As well as an appreciation of the smaller things, both Peter and Helen are blessed with an eye for the outstanding: auction-house furniture, exquisite Islamic ceramics, and, not least, the scores of plaster mouldings that Peter has collected over the years, of which he’s something of a scholar. Point to any of the hundreds dotting the walls and he’ll tell you a story.

In fact, the same can be said of his and Helen’s house and the beautiful things with which they’ve filled it. Both halves of this couple are easily provoked into anecdote – just ask them who painted that picture, why that thing looks the way it does – and they’ll regale you with a tale of the unexpected. Both are immensely knowledgeable about the things they love. One gets the sense that this is a direct result of a long and fulfilling relationship with their home, one they’ve decorated with purpose and thought. Looking round, it’s clear that in this house, they’ve broken the mould – for here, familiarity breeds not contempt, but endless curiosity.

Helen: “In the 1990s, we were living in Hackney with our two small daughters and it was pretty grim. A family had moved from our street to Bath and, when they went away for Easter, they invited us to stay in their new house. We all came down here for the weekend;  I spent my time with a friend while, unbeknownst to me, Peter was looking in estate agents’ windows. He came back one evening and said: ‘I’ve seen the one I want.’

“Then he said: ‘It’s next door to a pub.’ No way, I thought. Absolutely no way! But then I came to look at it and…”

Peter: “Ha! Oh dear… I remember our younger daughter being very disappointed not to find that the Circus was just a load of old buildings – no clowns or trapeze artists.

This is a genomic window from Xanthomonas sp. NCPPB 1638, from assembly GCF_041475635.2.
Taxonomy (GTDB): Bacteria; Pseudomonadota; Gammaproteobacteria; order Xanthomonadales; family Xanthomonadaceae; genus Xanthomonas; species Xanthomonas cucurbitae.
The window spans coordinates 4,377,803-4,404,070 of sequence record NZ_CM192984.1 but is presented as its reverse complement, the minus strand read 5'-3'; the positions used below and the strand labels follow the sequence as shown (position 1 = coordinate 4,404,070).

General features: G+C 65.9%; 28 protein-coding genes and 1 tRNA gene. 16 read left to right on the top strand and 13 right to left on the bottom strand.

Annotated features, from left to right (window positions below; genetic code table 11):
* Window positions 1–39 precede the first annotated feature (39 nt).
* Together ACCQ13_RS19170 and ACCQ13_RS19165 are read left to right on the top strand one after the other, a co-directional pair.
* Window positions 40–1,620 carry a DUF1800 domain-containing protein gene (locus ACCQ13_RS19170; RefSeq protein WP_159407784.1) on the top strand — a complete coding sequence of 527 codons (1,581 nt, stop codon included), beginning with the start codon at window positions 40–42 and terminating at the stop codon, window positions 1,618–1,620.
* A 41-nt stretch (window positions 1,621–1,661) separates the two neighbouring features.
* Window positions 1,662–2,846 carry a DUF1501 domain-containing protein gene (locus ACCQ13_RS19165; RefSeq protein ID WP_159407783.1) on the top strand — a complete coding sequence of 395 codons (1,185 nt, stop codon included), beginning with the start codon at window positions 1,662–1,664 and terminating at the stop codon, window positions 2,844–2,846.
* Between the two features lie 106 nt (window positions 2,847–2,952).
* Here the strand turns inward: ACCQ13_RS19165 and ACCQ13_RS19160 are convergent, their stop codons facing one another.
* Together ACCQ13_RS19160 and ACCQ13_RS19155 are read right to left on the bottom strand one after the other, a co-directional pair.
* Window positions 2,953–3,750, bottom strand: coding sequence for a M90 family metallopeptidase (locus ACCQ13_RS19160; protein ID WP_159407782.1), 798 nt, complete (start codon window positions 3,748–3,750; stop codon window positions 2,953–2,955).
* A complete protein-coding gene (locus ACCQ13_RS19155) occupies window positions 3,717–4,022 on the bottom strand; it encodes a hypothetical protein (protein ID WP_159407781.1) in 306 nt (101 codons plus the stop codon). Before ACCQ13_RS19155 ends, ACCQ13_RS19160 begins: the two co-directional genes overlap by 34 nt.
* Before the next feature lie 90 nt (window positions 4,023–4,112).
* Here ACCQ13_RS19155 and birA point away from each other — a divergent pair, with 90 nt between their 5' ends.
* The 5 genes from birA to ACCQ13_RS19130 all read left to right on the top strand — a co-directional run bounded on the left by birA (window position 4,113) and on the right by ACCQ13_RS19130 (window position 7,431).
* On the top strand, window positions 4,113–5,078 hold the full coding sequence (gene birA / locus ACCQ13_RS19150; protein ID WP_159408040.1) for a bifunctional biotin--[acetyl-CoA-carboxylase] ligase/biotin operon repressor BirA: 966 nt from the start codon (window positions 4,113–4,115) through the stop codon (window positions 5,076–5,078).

“The funny thing was that I recognised the house from an article in Country Life. It had been featured in around 1980, I think, in a piece lamenting the appalling conditions of this row of houses. People had breezeblocked up the windows and the buildings were practically falling apart. Admittedly, I knew Bath quite well, having lived here in the 1970s after art school, but I still recognised the place from that old article.

“One always thinks of these houses as having been lived in by grand people in the past, but across the centuries they’ve been home to all sorts: nurses, seamstresses, maids. The archives mention lots of ‘chairwomen’ living here at one point. We don’t quite know what they did; I’ve got a theory that they pushed punters around in bathchairs when they came to take the healing waters here.”

Helen: “The house was just lovely when we bought it. The previous owner had done it really well – there was great furniture, lots of Piranesi prints on the walls…”

Peter: “…And then when we actually got in, it all looked rather gaunt. All the nice things had been taken out. On our first night we sat here, without enough furniture and eating a takeaway, and we just thought: ‘What have we got ourselves into!’”